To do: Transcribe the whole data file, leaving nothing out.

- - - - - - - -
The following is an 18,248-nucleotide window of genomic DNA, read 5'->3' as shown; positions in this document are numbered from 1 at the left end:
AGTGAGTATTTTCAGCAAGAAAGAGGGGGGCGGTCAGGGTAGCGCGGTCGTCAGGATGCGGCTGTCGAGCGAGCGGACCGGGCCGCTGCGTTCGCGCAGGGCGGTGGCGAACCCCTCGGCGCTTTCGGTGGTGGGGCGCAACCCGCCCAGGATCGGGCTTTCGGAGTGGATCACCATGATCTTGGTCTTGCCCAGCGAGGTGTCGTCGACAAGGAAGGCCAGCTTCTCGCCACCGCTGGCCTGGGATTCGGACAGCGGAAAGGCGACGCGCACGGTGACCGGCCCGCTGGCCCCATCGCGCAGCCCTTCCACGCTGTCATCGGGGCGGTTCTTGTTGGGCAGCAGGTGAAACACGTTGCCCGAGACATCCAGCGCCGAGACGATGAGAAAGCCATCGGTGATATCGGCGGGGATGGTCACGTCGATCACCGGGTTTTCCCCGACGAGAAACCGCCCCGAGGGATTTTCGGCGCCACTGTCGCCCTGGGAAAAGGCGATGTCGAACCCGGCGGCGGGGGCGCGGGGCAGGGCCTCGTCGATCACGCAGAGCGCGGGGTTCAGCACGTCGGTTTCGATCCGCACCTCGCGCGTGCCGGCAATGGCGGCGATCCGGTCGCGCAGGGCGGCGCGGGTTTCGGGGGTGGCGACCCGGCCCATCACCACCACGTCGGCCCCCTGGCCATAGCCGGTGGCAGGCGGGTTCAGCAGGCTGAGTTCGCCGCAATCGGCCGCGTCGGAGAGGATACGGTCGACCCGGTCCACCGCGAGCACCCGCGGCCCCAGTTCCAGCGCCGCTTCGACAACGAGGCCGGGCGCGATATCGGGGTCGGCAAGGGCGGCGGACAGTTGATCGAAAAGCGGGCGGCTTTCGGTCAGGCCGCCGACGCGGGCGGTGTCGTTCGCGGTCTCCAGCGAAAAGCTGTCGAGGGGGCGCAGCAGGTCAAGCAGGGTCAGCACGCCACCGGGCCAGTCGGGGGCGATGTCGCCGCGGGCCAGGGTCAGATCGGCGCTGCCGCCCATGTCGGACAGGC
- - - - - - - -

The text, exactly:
The following is an 18,248-nucleotide window of genomic DNA, read 5'->3' as shown; positions in this document are numbered from 1 at the left end:
AGTGAGTATTTTCAGCAAGAAAGAGGGGGGCGGTCAGGGTAGCGCGGTCGTCAGGATGCGGCTGTCGAGCGAGCGGACCGGGCCGCTGCGTTCGCGCAGGGCGGTGGCGAACCCCTCGGCGCTTTCGGTGGTGGGGCGCAACCCGCCCAGGATCGGGCTTTCGGAGTGGATCACCATGATCTTGGTCTTGCCCAGCGAGGTGTCGTCGACAAGGAAGGCCAGCTTCTCGCCACCGCTGGCCTGGGATTCGGACAGCGGAAAGGCGACGCGCACGGTGACCGGCCCGCTGGCCCCATCGCGCAGCCCTTCCACGCTGTCATCGGGGCGGTTCTTGTTGGGCAGCAGGTGAAACACGTTGCCCGAGACATCCAGCGCCGAGACGATGAGAAAGCCATCGGTGATATCGGCGGGGATGGTCACGTCGATCACCGGGTTTTCCCCGACGAGAAACCGCCCCGAGGGATTTTCGGCGCCACTGTCGCCCTGGGAAAAGGCGATGTCGAACCCGGCGGCGGGGGCGCGGGGCAGGGCCTCGTCGATCACGCAGAGCGCGGGGTTCAGCACGTCGGTTTCGATCCGCACCTCGCGCGTGCCGGCAATGGCGGCGATCCGGTCGCGCAGGGCGGCGCGGGTTTCGGGGGTGGCGACCCGGCCCATCACCACCACGTCGGCCCCCTGGCCATAGCCGGTGGCAGGCGGGTTCAGCAGGCTGAGTTCGCCGCAATCGGCCGCGTCGGAGAGGATACGGTCGACCCGGTCCACCGCGAGCACCCGCGGCCCCAGTTCCAGCGCCGCTTCGACAACGAGGCCGGGCGCGATATCGGGGTCGGCAAGGGCGGCGGACAGTTGATCGAAAAGCGGGCGGCTTTCGGTCAGGCCGCCGACGCGGGCGGTGTCGTTCGCGGTCTCCAGCGAAAAGCTGTCGAGGGGGCGCAGCAGGTCAAGCAGGGTCAGCACGCCACCGGGCCAGTCGGGGGCGATGTCGCCGCGGGCCAGGGTCAGATCGGCGCTGCCGCCCATGTCGGACAGGC